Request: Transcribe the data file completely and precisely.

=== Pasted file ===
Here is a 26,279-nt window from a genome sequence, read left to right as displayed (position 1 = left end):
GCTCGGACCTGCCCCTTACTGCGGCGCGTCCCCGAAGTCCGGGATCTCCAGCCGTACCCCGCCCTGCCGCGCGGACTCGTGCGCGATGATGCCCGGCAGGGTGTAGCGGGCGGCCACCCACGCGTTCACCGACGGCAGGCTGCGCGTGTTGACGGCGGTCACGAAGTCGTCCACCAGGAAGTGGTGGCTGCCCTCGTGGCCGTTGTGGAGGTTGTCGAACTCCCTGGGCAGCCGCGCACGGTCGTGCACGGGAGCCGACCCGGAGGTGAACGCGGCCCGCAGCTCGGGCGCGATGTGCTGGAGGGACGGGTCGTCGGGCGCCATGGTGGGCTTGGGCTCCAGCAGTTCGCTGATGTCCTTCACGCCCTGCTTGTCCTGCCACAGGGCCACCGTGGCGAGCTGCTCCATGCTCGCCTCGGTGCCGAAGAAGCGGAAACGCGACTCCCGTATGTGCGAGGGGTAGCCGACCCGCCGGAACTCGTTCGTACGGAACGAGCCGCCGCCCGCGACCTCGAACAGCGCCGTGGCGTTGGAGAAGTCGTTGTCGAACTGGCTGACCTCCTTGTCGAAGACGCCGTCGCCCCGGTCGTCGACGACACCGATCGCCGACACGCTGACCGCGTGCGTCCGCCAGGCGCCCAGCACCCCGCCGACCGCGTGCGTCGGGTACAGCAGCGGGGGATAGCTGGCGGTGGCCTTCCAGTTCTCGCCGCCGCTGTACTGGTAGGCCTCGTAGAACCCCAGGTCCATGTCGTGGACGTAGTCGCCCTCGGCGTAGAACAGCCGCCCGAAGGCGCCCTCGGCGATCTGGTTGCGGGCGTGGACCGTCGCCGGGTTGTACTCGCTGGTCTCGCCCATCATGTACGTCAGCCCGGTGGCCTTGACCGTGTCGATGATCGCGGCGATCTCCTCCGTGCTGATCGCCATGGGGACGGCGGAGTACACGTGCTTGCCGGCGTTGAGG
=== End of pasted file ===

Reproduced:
Here is a 26,279-nt window from a genome sequence, read left to right as displayed (position 1 = left end):
GCTCGGACCTGCCCCTTACTGCGGCGCGTCCCCGAAGTCCGGGATCTCCAGCCGTACCCCGCCCTGCCGCGCGGACTCGTGCGCGATGATGCCCGGCAGGGTGTAGCGGGCGGCCACCCACGCGTTCACCGACGGCAGGCTGCGCGTGTTGACGGCGGTCACGAAGTCGTCCACCAGGAAGTGGTGGCTGCCCTCGTGGCCGTTGTGGAGGTTGTCGAACTCCCTGGGCAGCCGCGCACGGTCGTGCACGGGAGCCGACCCGGAGGTGAACGCGGCCCGCAGCTCGGGCGCGATGTGCTGGAGGGACGGGTCGTCGGGCGCCATGGTGGGCTTGGGCTCCAGCAGTTCGCTGATGTCCTTCACGCCCTGCTTGTCCTGCCACAGGGCCACCGTGGCGAGCTGCTCCATGCTCGCCTCGGTGCCGAAGAAGCGGAAACGCGACTCCCGTATGTGCGAGGGGTAGCCGACCCGCCGGAACTCGTTCGTACGGAACGAGCCGCCGCCCGCGACCTCGAACAGCGCCGTGGCGTTGGAGAAGTCGTTGTCGAACTGGCTGACCTCCTTGTCGAAGACGCCGTCGCCCCGGTCGTCGACGACACCGATCGCCGACACGCTGACCGCGTGCGTCCGCCAGGCGCCCAGCACCCCGCCGACCGCGTGCGTCGGGTACAGCAGCGGGGGATAGCTGGCGGTGGCCTTCCAGTTCTCGCCGCCGCTGTACTGGTAGGCCTCGTAGAACCCCAGGTCCATGTCGTGGACGTAGTCGCCCTCGGCGTAGAACAGCCGCCCGAAGGCGCCCTCGGCGATCTGGTTGCGGGCGTGGACCGTCGCCGGGTTGTACTCGCTGGTCTCGCCCATCATGTACGTCAGCCCGGTGGCCTTGACCGTGTCGATGATCGCGGCGATCTCCTCCGTGCTGATCGCCATGGGGACGGCGGAGTACACGTGCTTGCCGGCGTTGAGG